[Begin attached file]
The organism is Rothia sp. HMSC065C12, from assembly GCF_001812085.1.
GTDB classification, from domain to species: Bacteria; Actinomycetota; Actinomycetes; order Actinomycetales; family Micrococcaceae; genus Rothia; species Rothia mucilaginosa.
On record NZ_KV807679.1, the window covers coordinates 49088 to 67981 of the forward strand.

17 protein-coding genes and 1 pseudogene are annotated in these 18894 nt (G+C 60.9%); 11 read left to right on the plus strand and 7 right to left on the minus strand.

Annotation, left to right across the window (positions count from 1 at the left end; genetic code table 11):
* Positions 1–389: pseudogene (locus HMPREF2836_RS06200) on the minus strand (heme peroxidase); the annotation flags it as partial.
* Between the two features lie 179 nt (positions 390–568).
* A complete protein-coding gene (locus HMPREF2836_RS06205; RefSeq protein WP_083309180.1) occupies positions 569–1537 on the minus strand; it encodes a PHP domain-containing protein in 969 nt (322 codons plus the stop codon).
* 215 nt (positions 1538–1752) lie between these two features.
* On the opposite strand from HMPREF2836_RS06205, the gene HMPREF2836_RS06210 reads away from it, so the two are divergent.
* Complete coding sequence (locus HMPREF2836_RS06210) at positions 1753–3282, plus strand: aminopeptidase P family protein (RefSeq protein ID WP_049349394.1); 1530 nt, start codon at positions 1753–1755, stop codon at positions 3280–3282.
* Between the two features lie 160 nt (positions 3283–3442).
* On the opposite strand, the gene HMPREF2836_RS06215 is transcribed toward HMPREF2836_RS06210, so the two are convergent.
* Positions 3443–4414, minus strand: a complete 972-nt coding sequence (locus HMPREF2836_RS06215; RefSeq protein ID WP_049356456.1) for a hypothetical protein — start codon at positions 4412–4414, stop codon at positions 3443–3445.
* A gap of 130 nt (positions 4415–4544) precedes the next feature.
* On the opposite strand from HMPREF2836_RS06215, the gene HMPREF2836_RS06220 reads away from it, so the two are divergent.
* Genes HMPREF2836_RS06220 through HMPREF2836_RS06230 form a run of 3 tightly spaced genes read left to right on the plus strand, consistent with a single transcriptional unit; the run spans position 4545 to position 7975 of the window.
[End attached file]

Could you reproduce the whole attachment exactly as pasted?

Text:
The organism is Rothia sp. HMSC065C12, from assembly GCF_001812085.1.
GTDB classification, from domain to species: Bacteria; Actinomycetota; Actinomycetes; order Actinomycetales; family Micrococcaceae; genus Rothia; species Rothia mucilaginosa.
On record NZ_KV807679.1, the window covers coordinates 49088 to 67981 of the forward strand.

17 protein-coding genes and 1 pseudogene are annotated in these 18894 nt (G+C 60.9%); 11 read left to right on the plus strand and 7 right to left on the minus strand.

Annotation, left to right across the window (positions count from 1 at the left end; genetic code table 11):
* Positions 1–389: pseudogene (locus HMPREF2836_RS06200) on the minus strand (heme peroxidase); the annotation flags it as partial.
* Between the two features lie 179 nt (positions 390–568).
* A complete protein-coding gene (locus HMPREF2836_RS06205; RefSeq protein WP_083309180.1) occupies positions 569–1537 on the minus strand; it encodes a PHP domain-containing protein in 969 nt (322 codons plus the stop codon).
* 215 nt (positions 1538–1752) lie between these two features.
* On the opposite strand from HMPREF2836_RS06205, the gene HMPREF2836_RS06210 reads away from it, so the two are divergent.
* Complete coding sequence (locus HMPREF2836_RS06210) at positions 1753–3282, plus strand: aminopeptidase P family protein (RefSeq protein ID WP_049349394.1); 1530 nt, start codon at positions 1753–1755, stop codon at positions 3280–3282.
* Between the two features lie 160 nt (positions 3283–3442).
* On the opposite strand, the gene HMPREF2836_RS06215 is transcribed toward HMPREF2836_RS06210, so the two are convergent.
* Positions 3443–4414, minus strand: a complete 972-nt coding sequence (locus HMPREF2836_RS06215; RefSeq protein ID WP_049356456.1) for a hypothetical protein — start codon at positions 4412–4414, stop codon at positions 3443–3445.
* A gap of 130 nt (positions 4415–4544) precedes the next feature.
* On the opposite strand from HMPREF2836_RS06215, the gene HMPREF2836_RS06220 reads away from it, so the two are divergent.
* Genes HMPREF2836_RS06220 through HMPREF2836_RS06230 form a run of 3 tightly spaced genes read left to right on the plus strand, consistent with a single transcriptional unit; the run spans position 4545 to position 7975 of the window.